Epidemiological Rationale for Topic
In Miami, tuberculosis is a major health concern taken seriously by the state government. Statistics indicate that the disease affects a number of adults. Although the current measures put in place have addressed the challenges associated with the condition, more people are still exposed to it (Allender, Rector, & Warner, 2013). Currently, around 5-6 people in every 100,000 citizens have the condition (Grosset & Chaisson, 2017). A proper educational program can address the issue and empower more people to protect themselves from tuberculosis.
Nurses should educate more people about the unique issues surrounding the condition such as ventilation, multi-drug resistant TB (MDR-TB), and use of vaccines (Long, Qu, & Lucas, 2016). The disease is also a risk factor for cancer, premature death, and pulmonary conditions. Practical guidelines can therefore make it possible for more people to deal with the condition.
Readiness for Learning
Tuberculosis is a major condition affecting many people in Miami. More members of the community will be willing to understand the best practices that can be used to deal with the condition (Allender et al., 2013). More people will be willing to re-pattern their lifestyles and reduce chances of developing the condition.
Learning Theory to Be Utilized
The Social Learning Theory (SLT) will ensure more individuals are willing to change their behaviors. The inclusion of different stakeholders, according to the theory, supports the existing social systems (Diel et al., 2013). Family members and community members will be willing to embrace adequate measures that can support the welfare for all.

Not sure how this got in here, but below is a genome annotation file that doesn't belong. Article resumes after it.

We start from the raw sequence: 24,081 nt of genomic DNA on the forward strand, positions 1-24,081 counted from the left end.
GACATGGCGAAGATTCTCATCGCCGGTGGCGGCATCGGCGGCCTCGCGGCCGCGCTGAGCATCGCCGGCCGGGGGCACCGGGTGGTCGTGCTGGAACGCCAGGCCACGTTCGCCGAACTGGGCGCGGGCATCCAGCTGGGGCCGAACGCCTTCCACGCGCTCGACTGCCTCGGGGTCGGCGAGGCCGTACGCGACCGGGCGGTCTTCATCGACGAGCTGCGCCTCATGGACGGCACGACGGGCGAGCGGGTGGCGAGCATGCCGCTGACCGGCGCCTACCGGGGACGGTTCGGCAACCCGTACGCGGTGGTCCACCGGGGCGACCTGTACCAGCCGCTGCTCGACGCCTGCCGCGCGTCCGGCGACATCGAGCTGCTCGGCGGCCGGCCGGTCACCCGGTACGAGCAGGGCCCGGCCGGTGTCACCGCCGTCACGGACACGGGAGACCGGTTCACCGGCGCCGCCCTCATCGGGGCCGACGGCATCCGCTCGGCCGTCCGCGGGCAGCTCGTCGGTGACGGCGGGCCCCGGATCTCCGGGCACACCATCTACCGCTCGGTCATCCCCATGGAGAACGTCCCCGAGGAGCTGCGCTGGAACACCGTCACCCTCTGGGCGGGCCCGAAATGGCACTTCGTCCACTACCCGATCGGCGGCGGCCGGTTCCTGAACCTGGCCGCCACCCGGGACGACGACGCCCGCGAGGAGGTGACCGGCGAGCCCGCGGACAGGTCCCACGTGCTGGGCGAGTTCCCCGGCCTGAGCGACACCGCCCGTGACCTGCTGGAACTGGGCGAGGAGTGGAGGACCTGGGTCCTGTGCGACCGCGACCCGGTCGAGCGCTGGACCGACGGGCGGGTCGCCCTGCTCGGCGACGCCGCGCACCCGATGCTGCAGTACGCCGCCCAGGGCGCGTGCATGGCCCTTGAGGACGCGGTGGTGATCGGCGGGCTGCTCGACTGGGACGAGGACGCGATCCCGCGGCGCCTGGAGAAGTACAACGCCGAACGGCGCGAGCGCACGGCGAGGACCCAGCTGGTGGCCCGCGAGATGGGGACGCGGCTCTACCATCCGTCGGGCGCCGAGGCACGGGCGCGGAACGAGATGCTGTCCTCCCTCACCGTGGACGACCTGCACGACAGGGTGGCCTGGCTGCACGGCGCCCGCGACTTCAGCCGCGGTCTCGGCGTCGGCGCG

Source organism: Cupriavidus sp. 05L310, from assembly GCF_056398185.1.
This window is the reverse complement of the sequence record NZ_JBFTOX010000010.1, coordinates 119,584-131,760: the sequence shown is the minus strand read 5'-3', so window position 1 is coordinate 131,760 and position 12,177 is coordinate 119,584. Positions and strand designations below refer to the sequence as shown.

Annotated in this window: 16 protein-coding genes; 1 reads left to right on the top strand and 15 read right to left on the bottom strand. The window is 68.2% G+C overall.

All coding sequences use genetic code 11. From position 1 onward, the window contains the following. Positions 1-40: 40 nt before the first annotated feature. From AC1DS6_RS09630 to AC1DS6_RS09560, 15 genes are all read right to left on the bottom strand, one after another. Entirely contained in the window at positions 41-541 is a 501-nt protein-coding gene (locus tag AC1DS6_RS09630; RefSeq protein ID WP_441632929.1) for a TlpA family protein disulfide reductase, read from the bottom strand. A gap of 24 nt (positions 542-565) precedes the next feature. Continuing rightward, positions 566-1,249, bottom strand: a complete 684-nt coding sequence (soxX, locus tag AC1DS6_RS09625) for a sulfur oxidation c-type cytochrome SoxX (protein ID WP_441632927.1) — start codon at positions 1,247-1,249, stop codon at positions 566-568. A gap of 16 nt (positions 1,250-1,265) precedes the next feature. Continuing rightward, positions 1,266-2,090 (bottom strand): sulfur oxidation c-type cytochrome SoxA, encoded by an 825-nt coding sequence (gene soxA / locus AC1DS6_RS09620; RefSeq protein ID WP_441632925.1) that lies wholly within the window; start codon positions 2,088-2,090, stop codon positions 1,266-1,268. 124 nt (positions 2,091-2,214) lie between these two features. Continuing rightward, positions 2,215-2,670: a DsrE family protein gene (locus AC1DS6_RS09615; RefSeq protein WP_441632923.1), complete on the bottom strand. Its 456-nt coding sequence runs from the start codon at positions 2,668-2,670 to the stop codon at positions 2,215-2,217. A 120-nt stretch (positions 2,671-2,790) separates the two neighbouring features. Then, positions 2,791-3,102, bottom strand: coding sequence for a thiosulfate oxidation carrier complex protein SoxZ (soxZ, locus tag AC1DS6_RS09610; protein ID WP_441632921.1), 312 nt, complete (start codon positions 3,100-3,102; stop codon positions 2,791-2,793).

Goal: Healthy People 2020 (HP2020) Objective
The Healthy People goal that will be used to support the targeted program is reducing the incidence rate of tuberculosis to 1 case in every 100,000 population (Grosset & Chaisson, 2017).
The HP 2020 Objective and Relation to Alma Ata’s Health for All
The selected HP 2020 goal resonates with the Alma Ata’s “Health for All” because it promotes the best practices to improve people’s well-being. The proposed campaign supports these two goals (Diel et al., 2013). The program will promote health literacy, improve knowledge, and minimize disparities.
Develop Behavioral Objectives (Including Domains), Content, and Strategies/Methods
|Behavioral Objective |
|1. The participants should be aware of the issues surrounding tuberculosis (Cognitive Domain)||1. The participants will understand the mode of TB transmission and causal factors. |
The learners will understand how the determinants of health relate to the condition
|1. The theoretic information will be communicated using handouts and visual elements |
The students will identify the major health determinants and impact on health outcome
|2. The participants will understand the major risk factors tuberculosis (Cognitive Domain)||2. Issues such as poor ventilation, living with infected people, and overcrowded public places will be considered||2. The students will be provided with graphs and tables visualizing statistical information about TB|
|3. The students will learn to identify the potential risks of tuberculosis and complications (Affective Domain).||3. The session includes self-reflection based on the best preventive and treatment measures||3. The discussion will focus on the importance of the engagement in self-education and self-reflection practices for effective TB prevention|